Frankenstein the Monster?

Man and Creature

 

I would like to use this blog post to talk about Frankenstein. Everyone knows how big an impact this novel is in the media, so I’m not going to go into that because I’ll just end up rehashing what was already said. Instead, I would to delve deeper into mythos of Frankenstein, seeing who the two main characters, Victor Frankenstein and the creature, are really are.

Mary Shelley’s Frankenstein is a horror story with many achievements. It is known to be one of the greatest, one of the most recognizable and one of the most significant works the literary world has ever seen. According to a synopsis, this story features a man and a monster. But who is the monster?
On the one hand, you have Victor Frankenstein, a man with an educated and loving childhood with parents and a younger brother named William, a cousin and love interest named Elizabeth and a dear childhood friend named Henry Clerval. While attending college in Igolstadt, Frankenstein became enthralled in the world of science, so much so that he wanted to create something grand. He wanted to create life.
But when he completed his work, his look of wonder quickly turned to a look of horror at the hideous creature he created. He immediately rejected his own creation with disgust, which inadvertently led to the creature murdering his creator’s loved ones.
But on the other hand, there was the creature who looked hideous but one could argue possesses a heart. The creature at first acted like a child who just learned to speak and make out words by watching over a family going through their day to day lives. While he was learning to speak the language of man, he longed for compassion and companionship more than anyone. He wished to be accepted and loved like any other person. He wished to be looked at as a human being instead of a monster. But instead, he was faced with more rejection, fear, hatred and disgust.
His longing for compassion and friendship eventually turned to rage as his first victim was his creator’s brother, William Frankenstein. This of course led to his caretaker, Justine, being wrongfully charged with the murder which led to her demise as well.
When Victor found him, the creature was not threatening his life or even trying to be menacing. Instead, he told his creator what he experienced and asked him to make a female companion for him. During his travels with Clerval, Victor was indeed making due to his “promise” to his creation. But halfway towards its completion, he destroyed the creation, while the stunned creature watches. This unfortunately led to the death of Henry Clerval and this time the creature did give him a warning: “I’ll be with you on your wedding night.”
Long story short, Victor married the love of his life Elizabeth only to end with her murdered as well on their wedding night. Obsessed with vengeance, Victor set out in search for the creature only to be cut short by his own death. This led to the creature making a promise that he will kill himself so no one else will know of existence.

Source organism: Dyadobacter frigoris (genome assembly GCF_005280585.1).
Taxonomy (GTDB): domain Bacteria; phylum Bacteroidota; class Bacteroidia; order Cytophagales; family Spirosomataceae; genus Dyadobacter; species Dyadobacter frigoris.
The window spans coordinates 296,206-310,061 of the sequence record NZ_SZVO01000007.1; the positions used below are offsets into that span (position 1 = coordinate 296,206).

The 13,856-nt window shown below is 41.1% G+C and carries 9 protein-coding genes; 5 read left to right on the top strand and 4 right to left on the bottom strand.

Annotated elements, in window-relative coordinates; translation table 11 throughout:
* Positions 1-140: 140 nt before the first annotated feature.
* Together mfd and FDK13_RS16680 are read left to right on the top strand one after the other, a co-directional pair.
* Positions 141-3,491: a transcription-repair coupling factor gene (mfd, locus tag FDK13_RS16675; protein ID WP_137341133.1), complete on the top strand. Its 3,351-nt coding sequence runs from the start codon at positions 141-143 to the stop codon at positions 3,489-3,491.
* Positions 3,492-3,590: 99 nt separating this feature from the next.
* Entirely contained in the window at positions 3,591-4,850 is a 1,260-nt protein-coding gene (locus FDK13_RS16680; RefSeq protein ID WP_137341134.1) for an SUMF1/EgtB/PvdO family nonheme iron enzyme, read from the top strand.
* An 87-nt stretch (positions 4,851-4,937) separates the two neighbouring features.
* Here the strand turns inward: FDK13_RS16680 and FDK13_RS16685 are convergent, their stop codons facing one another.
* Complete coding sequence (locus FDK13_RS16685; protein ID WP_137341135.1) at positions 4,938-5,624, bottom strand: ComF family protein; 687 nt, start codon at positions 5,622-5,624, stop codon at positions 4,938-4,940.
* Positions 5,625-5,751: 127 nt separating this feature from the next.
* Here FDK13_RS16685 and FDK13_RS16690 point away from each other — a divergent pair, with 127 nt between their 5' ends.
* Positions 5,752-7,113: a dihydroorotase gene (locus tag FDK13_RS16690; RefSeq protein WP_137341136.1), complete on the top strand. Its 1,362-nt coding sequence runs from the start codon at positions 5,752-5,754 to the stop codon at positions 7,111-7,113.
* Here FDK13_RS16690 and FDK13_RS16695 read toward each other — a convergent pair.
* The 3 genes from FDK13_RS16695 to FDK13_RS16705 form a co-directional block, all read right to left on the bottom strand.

Both sides made mistakes. The creature made a mistake by turning to murder. Victor made a mistake by turning away his own creation. So, again, who is the monster?
The answer is no one. Here is my reason. When I think of the term “monster,” I think of someone who did malicious things with no remorse. Victor turned his back on his own creation but that did not make him a monster. It made him a man scared and horrified at what he had done. Destroying another life while it was halfway complete did not make him a monster either. When he was creating a female for the creature, his mind was shrouded in questions: “Will there be more creatures like these two?” “Will she be more vicious?” “Will she reject the male creature?” All of these questions and doubts led to the second creature being destroyed and Henry Clerval dead.
The creature is not a monster either for he expresses remorse for the people he killed. As I said earlier, all he wanted was people to show acceptance and compassion, but when everyone he meets either loathes him or fears him or is disgusted by his appearance, the creature’s feelings turned to hatred of humans. But hatred does not equal to becoming a monster. So in the end, the misguided creature was just that: a misguided creature.
The story Frankenstein should be regarded as one of the greatest horror stories of all times, but it should also be considered as one of the great tragedies of at least its time period. It should be regarded as a tragedy not because of the many deaths but because of the downfalls of Justine, Victor and the creature. Falsely confessing to the murder of William led to Justine’s downfall as she was hung soon after. Elizabeth’s murder became the catalyst of Victor’s downfall as he became obsessed with hunting the creature down until his last breath. Last but not least, the creature met his downfall with the murders he committed and the death of his creator Victor. I consider this his downfall because as said earlier, the creature did express remorse for the deeds he had done.
Whether those who read the story regard it as horror, tragedy or both, there is no denying that the original story of Frankenstein is a far cry from the green monster with bolts stuck to his neck.

Advertisements